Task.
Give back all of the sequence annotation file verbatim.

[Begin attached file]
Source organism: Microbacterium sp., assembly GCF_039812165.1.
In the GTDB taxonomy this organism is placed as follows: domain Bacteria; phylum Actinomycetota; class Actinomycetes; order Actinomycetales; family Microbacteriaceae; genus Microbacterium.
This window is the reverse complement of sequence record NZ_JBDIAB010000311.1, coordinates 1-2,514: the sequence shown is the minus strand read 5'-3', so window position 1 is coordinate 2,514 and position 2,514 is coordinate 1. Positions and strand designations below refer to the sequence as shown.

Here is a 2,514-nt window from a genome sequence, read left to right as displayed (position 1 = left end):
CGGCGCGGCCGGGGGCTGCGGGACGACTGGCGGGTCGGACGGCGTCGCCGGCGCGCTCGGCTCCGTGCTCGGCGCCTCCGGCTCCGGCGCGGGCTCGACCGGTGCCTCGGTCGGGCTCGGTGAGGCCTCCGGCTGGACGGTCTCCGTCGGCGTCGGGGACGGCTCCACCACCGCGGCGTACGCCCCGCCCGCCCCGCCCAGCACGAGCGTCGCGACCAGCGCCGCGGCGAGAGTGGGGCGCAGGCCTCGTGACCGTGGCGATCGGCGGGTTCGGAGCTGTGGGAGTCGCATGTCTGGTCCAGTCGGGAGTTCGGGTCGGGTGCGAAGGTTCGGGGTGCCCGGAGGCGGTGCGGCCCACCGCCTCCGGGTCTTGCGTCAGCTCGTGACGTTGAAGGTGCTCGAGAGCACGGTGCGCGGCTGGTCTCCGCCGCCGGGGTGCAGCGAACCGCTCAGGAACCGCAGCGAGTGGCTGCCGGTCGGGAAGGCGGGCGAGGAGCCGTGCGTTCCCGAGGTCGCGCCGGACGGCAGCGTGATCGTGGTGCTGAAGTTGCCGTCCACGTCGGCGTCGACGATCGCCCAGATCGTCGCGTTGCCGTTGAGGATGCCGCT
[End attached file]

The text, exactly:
Source organism: Microbacterium sp., assembly GCF_039812165.1.
In the GTDB taxonomy this organism is placed as follows: domain Bacteria; phylum Actinomycetota; class Actinomycetes; order Actinomycetales; family Microbacteriaceae; genus Microbacterium.
This window is the reverse complement of sequence record NZ_JBDIAB010000311.1, coordinates 1-2,514: the sequence shown is the minus strand read 5'-3', so window position 1 is coordinate 2,514 and position 2,514 is coordinate 1. Positions and strand designations below refer to the sequence as shown.

Here is a 2,514-nt window from a genome sequence, read left to right as displayed (position 1 = left end):
CGGCGCGGCCGGGGGCTGCGGGACGACTGGCGGGTCGGACGGCGTCGCCGGCGCGCTCGGCTCCGTGCTCGGCGCCTCCGGCTCCGGCGCGGGCTCGACCGGTGCCTCGGTCGGGCTCGGTGAGGCCTCCGGCTGGACGGTCTCCGTCGGCGTCGGGGACGGCTCCACCACCGCGGCGTACGCCCCGCCCGCCCCGCCCAGCACGAGCGTCGCGACCAGCGCCGCGGCGAGAGTGGGGCGCAGGCCTCGTGACCGTGGCGATCGGCGGGTTCGGAGCTGTGGGAGTCGCATGTCTGGTCCAGTCGGGAGTTCGGGTCGGGTGCGAAGGTTCGGGGTGCCCGGAGGCGGTGCGGCCCACCGCCTCCGGGTCTTGCGTCAGCTCGTGACGTTGAAGGTGCTCGAGAGCACGGTGCGCGGCTGGTCTCCGCCGCCGGGGTGCAGCGAACCGCTCAGGAACCGCAGCGAGTGGCTGCCGGTCGGGAAGGCGGGCGAGGAGCCGTGCGTTCCCGAGGTCGCGCCGGACGGCAGCGTGATCGTGGTGCTGAAGTTGCCGTCCACGTCGGCGTCGACGATCGCCCAGATCGTCGCGTTGCCGTTGAGGATGCCGCT